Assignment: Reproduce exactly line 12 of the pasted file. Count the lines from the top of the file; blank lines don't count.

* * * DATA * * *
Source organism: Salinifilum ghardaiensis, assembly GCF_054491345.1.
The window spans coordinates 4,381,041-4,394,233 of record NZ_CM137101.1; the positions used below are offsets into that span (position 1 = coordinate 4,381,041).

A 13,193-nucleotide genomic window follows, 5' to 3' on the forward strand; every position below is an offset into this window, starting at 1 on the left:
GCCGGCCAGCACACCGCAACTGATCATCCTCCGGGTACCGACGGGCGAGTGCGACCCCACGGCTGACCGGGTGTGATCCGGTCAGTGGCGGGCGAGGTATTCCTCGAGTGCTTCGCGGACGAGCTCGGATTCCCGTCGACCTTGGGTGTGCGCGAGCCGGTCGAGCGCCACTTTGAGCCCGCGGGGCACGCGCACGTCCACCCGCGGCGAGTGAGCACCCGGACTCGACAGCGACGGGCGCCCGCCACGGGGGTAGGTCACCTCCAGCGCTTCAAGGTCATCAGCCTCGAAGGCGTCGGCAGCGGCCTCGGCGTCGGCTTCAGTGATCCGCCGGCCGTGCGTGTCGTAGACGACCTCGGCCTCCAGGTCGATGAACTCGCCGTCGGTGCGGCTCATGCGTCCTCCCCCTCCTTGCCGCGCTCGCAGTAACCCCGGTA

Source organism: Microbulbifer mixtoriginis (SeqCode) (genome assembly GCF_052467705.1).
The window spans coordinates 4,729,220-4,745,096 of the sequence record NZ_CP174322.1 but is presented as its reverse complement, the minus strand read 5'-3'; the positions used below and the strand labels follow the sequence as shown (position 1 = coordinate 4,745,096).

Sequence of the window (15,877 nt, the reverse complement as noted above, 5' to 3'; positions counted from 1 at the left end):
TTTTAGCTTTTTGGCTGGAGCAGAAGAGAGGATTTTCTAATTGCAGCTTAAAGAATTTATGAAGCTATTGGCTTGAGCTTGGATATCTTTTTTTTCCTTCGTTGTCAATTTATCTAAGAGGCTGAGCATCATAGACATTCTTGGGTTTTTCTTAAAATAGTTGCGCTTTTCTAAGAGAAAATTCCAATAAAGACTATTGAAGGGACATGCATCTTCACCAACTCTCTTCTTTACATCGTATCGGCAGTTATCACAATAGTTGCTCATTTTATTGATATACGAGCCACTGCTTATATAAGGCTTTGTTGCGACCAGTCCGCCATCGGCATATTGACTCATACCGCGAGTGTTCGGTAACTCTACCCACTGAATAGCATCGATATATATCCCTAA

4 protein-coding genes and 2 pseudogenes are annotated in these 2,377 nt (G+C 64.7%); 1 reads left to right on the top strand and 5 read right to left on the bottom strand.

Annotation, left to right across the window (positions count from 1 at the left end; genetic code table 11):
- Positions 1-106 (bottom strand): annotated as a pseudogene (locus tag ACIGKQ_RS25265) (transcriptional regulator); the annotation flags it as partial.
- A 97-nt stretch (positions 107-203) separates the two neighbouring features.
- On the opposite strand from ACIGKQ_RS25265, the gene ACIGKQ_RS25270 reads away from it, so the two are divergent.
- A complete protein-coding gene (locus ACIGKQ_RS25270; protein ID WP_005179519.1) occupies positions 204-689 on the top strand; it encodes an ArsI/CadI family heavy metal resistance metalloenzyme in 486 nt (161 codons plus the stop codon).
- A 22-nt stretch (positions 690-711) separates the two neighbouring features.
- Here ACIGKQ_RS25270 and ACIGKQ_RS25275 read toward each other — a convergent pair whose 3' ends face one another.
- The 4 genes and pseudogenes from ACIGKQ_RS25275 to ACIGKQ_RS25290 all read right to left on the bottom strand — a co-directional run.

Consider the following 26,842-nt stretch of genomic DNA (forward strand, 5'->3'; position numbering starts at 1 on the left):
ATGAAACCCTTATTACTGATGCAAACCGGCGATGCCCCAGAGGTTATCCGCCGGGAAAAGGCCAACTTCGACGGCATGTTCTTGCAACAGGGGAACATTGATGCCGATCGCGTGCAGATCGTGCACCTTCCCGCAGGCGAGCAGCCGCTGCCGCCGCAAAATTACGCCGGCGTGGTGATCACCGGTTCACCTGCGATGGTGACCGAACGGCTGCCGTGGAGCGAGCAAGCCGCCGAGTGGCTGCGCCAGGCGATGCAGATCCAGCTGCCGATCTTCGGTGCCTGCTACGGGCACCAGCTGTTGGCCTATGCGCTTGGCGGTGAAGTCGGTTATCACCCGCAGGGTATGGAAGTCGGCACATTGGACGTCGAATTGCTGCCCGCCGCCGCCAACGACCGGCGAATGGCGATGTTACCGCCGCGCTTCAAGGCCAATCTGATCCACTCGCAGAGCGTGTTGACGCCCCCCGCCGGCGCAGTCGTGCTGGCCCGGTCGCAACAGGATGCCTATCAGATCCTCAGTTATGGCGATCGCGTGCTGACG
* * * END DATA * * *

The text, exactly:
- A 97-nt stretch (positions 107-203) separates the two neighbouring features.